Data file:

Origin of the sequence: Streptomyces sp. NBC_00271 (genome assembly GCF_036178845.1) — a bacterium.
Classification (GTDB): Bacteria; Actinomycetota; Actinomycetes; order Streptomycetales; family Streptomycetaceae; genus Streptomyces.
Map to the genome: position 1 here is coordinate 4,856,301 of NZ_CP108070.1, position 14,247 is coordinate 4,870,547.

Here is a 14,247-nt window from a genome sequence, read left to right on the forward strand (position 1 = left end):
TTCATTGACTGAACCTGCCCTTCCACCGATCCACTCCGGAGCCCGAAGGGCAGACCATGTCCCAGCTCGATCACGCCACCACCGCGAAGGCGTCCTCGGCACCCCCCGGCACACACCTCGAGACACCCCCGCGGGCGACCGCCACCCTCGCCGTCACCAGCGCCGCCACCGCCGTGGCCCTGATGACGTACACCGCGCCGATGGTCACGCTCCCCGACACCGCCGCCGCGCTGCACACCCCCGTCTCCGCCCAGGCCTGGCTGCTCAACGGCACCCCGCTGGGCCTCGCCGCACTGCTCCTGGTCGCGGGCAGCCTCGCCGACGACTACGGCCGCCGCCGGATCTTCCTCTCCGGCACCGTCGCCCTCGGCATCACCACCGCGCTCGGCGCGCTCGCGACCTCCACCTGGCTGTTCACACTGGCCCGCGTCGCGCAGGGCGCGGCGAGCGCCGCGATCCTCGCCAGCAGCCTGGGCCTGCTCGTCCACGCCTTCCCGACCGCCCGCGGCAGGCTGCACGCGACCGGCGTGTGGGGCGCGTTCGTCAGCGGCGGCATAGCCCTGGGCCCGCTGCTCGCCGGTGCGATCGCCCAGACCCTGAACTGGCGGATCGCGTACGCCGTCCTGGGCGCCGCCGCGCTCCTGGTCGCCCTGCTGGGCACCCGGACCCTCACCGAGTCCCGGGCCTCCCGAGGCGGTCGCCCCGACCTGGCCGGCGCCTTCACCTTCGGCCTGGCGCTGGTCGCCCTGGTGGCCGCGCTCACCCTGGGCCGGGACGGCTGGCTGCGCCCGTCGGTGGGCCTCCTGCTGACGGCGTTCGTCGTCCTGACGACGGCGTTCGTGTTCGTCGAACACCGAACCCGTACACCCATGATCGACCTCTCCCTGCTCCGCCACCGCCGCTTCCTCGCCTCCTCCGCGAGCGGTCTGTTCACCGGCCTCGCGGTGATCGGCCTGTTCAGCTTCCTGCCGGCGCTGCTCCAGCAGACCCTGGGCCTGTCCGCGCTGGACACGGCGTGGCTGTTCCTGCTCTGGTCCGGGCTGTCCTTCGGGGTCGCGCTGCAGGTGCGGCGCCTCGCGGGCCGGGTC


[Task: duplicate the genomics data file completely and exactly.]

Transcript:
Origin of the sequence: Streptomyces sp. NBC_00271 (genome assembly GCF_036178845.1) — a bacterium.
Classification (GTDB): Bacteria; Actinomycetota; Actinomycetes; order Streptomycetales; family Streptomycetaceae; genus Streptomyces.
Map to the genome: position 1 here is coordinate 4,856,301 of NZ_CP108070.1, position 14,247 is coordinate 4,870,547.

Here is a 14,247-nt window from a genome sequence, read left to right on the forward strand (position 1 = left end):
TTCATTGACTGAACCTGCCCTTCCACCGATCCACTCCGGAGCCCGAAGGGCAGACCATGTCCCAGCTCGATCACGCCACCACCGCGAAGGCGTCCTCGGCACCCCCCGGCACACACCTCGAGACACCCCCGCGGGCGACCGCCACCCTCGCCGTCACCAGCGCCGCCACCGCCGTGGCCCTGATGACGTACACCGCGCCGATGGTCACGCTCCCCGACACCGCCGCCGCGCTGCACACCCCCGTCTCCGCCCAGGCCTGGCTGCTCAACGGCACCCCGCTGGGCCTCGCCGCACTGCTCCTGGTCGCGGGCAGCCTCGCCGACGACTACGGCCGCCGCCGGATCTTCCTCTCCGGCACCGTCGCCCTCGGCATCACCACCGCGCTCGGCGCGCTCGCGACCTCCACCTGGCTGTTCACACTGGCCCGCGTCGCGCAGGGCGCGGCGAGCGCCGCGATCCTCGCCAGCAGCCTGGGCCTGCTCGTCCACGCCTTCCCGACCGCCCGCGGCAGGCTGCACGCGACCGGCGTGTGGGGCGCGTTCGTCAGCGGCGGCATAGCCCTGGGCCCGCTGCTCGCCGGTGCGATCGCCCAGACCCTGAACTGGCGGATCGCGTACGCCGTCCTGGGCGCCGCCGCGCTCCTGGTCGCCCTGCTGGGCACCCGGACCCTCACCGAGTCCCGGGCCTCCCGAGGCGGTCGCCCCGACCTGGCCGGCGCCTTCACCTTCGGCCTGGCGCTGGTCGCCCTGGTGGCCGCGCTCACCCTGGGCCGGGACGGCTGGCTGCGCCCGTCGGTGGGCCTCCTGCTGACGGCGTTCGTCGTCCTGACGACGGCGTTCGTGTTCGTCGAACACCGAACCCGTACACCCATGATCGACCTCTCCCTGCTCCGCCACCGCCGCTTCCTCGCCTCCTCCGCGAGCGGTCTGTTCACCGGCCTCGCGGTGATCGGCCTGTTCAGCTTCCTGCCGGCGCTGCTCCAGCAGACCCTGGGCCTGTCCGCGCTGGACACGGCGTGGCTGTTCCTGCTCTGGTCCGGGCTGTCCTTCGGGGTCGCGCTGCAGGTGCGGCGCCTCGCGGGCCGGGTC